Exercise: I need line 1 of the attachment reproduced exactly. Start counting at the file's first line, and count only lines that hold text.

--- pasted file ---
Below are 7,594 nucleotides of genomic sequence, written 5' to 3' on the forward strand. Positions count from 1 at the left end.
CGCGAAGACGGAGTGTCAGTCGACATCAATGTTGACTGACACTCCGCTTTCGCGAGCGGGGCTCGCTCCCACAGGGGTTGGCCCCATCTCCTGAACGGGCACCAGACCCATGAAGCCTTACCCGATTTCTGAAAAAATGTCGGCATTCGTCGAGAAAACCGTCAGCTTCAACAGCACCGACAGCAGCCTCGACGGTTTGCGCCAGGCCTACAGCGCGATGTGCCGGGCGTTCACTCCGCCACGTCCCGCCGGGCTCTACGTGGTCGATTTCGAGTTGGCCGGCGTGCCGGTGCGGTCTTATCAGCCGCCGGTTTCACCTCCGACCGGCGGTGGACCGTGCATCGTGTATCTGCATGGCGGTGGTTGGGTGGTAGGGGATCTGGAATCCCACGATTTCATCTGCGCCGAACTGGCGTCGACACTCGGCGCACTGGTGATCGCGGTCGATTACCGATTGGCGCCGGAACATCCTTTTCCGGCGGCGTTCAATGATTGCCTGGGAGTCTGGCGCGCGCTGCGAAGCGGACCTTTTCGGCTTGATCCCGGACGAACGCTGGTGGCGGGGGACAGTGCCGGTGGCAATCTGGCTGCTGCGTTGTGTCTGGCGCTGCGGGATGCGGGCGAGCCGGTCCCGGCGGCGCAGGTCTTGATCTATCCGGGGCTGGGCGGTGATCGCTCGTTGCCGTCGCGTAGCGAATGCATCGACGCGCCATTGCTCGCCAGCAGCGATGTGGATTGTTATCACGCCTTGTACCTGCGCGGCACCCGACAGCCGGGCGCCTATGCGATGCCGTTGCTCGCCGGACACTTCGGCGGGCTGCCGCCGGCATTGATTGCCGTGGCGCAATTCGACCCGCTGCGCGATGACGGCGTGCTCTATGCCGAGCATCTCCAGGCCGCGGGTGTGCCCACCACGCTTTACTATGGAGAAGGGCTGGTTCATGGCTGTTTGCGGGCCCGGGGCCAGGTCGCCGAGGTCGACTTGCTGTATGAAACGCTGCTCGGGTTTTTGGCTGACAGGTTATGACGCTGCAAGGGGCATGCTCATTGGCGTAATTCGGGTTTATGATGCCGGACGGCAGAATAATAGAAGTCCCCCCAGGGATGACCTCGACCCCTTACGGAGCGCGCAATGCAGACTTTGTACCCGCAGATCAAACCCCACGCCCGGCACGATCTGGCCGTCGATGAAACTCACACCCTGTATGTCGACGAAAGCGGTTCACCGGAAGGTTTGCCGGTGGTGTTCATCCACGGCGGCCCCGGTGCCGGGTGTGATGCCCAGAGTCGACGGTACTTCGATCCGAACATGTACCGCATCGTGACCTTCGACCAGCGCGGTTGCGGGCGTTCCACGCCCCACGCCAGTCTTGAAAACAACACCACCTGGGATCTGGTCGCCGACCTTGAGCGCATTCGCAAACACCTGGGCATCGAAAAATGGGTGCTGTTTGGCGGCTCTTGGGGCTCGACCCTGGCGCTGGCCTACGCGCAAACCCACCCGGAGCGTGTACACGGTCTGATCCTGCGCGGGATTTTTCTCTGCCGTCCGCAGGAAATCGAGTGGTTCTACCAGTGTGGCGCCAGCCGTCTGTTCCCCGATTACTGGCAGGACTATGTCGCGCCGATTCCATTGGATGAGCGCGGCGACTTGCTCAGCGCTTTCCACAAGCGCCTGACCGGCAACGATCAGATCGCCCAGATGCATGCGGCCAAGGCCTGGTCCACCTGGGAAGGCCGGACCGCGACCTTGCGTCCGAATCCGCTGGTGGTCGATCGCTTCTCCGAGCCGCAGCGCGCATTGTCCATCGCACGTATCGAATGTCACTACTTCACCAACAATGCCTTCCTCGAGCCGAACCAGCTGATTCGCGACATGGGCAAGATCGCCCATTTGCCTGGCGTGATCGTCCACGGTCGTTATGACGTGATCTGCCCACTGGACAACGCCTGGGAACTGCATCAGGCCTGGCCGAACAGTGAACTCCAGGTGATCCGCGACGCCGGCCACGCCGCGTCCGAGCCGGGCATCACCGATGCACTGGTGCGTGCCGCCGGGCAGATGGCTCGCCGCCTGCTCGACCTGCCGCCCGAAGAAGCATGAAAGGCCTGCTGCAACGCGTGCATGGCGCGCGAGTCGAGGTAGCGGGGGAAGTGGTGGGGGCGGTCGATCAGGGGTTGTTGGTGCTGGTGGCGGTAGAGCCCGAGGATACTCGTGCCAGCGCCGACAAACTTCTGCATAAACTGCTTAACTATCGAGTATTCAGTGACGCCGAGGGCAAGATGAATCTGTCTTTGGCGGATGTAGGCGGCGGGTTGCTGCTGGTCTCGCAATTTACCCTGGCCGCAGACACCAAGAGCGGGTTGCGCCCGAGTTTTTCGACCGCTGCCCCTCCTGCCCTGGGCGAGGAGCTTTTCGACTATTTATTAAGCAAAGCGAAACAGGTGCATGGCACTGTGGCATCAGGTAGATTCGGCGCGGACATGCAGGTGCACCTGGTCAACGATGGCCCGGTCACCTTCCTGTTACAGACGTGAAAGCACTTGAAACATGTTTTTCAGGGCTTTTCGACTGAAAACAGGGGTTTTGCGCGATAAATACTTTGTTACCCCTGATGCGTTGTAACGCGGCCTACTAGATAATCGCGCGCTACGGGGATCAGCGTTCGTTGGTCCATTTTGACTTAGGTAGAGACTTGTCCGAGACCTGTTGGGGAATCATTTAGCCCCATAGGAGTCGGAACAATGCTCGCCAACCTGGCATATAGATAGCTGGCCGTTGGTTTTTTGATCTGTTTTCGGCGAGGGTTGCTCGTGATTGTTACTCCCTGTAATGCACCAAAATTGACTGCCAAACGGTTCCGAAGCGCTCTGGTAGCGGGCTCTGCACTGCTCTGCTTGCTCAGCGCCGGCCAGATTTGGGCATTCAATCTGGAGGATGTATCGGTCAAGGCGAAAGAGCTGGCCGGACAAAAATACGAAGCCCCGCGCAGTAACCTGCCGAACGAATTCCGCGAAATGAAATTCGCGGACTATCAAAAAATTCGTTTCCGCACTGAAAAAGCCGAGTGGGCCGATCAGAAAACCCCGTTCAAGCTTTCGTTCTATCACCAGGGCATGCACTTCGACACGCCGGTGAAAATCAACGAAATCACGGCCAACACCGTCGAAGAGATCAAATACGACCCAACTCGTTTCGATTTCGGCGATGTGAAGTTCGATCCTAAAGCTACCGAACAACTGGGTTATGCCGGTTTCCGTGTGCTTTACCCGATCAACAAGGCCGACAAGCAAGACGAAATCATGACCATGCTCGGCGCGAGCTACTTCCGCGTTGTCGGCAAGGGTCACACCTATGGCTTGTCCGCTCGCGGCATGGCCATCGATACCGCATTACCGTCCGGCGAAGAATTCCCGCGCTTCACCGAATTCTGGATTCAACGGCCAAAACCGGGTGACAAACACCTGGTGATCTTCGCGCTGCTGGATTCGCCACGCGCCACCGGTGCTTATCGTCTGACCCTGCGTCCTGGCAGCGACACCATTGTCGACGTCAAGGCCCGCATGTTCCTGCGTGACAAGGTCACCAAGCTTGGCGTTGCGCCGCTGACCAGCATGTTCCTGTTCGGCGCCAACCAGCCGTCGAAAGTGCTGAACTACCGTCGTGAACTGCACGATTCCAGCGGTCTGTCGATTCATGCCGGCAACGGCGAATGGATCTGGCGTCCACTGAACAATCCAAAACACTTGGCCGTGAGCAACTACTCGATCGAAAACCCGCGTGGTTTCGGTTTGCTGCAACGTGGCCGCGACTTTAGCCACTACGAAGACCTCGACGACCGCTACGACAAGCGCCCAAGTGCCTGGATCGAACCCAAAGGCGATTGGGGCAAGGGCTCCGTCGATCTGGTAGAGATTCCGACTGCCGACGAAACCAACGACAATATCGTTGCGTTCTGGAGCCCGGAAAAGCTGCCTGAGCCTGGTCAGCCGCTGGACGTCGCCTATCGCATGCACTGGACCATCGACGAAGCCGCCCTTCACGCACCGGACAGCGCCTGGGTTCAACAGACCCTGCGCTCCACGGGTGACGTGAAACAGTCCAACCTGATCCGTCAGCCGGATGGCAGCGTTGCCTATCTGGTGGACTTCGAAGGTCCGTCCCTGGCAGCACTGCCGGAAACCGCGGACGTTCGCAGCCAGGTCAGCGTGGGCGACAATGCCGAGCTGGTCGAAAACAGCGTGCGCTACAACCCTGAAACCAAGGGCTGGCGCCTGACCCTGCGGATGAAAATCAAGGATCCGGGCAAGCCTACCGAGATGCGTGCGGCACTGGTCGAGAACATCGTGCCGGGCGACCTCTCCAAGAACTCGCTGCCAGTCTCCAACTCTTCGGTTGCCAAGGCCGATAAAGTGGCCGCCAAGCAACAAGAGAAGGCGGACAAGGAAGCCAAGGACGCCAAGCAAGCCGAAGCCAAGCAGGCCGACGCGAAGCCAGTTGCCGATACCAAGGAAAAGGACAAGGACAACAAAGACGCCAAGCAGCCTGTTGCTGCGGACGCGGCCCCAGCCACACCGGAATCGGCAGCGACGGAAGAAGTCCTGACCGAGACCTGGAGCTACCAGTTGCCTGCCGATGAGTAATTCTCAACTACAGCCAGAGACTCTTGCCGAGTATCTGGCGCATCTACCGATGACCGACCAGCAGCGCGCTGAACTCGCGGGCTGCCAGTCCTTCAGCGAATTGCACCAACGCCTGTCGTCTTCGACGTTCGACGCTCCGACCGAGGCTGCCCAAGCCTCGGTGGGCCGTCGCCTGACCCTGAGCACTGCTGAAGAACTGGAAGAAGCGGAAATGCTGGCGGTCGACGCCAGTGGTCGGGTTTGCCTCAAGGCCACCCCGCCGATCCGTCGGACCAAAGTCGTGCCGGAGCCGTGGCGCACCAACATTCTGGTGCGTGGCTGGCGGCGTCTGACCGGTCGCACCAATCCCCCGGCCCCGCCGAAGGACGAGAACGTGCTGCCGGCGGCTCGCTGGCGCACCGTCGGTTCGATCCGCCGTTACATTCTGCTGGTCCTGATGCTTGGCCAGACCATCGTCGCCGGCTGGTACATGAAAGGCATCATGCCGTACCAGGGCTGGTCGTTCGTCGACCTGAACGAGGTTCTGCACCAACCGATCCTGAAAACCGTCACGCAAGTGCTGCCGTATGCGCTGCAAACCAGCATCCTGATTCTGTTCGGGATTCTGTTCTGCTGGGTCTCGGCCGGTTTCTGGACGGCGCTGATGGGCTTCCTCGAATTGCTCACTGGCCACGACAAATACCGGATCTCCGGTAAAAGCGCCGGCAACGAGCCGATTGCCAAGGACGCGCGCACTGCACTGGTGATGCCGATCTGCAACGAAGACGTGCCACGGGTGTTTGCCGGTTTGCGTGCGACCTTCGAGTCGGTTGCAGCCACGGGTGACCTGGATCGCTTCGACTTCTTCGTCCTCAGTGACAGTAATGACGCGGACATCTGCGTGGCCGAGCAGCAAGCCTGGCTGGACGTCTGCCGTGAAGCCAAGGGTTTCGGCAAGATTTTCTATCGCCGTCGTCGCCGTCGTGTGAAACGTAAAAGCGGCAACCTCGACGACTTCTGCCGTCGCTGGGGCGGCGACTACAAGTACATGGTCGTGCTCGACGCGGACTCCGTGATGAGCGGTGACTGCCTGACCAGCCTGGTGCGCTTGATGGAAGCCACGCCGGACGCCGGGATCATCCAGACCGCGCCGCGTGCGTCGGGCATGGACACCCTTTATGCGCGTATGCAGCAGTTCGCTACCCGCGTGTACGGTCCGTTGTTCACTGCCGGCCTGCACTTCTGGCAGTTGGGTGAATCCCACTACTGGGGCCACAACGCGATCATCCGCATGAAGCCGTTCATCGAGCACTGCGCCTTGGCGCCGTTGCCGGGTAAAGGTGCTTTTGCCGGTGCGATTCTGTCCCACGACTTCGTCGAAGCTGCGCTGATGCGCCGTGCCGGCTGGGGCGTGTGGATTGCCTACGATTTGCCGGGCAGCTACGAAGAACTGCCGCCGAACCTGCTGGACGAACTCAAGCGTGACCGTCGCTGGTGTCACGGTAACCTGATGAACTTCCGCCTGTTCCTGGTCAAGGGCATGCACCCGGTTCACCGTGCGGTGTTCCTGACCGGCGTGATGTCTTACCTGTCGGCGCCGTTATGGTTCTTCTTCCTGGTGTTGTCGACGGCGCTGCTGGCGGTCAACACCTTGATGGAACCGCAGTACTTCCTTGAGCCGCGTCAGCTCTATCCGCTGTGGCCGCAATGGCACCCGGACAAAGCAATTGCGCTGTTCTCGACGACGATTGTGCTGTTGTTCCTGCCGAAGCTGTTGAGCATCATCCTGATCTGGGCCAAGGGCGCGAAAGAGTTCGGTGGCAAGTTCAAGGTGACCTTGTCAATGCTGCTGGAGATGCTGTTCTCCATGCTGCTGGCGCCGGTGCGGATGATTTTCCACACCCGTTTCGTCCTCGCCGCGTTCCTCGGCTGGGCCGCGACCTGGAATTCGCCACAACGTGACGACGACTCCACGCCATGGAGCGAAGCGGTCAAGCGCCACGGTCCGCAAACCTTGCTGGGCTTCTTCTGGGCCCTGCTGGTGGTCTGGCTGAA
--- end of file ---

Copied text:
Below are 7,594 nucleotides of genomic sequence, written 5' to 3' on the forward strand. Positions count from 1 at the left end.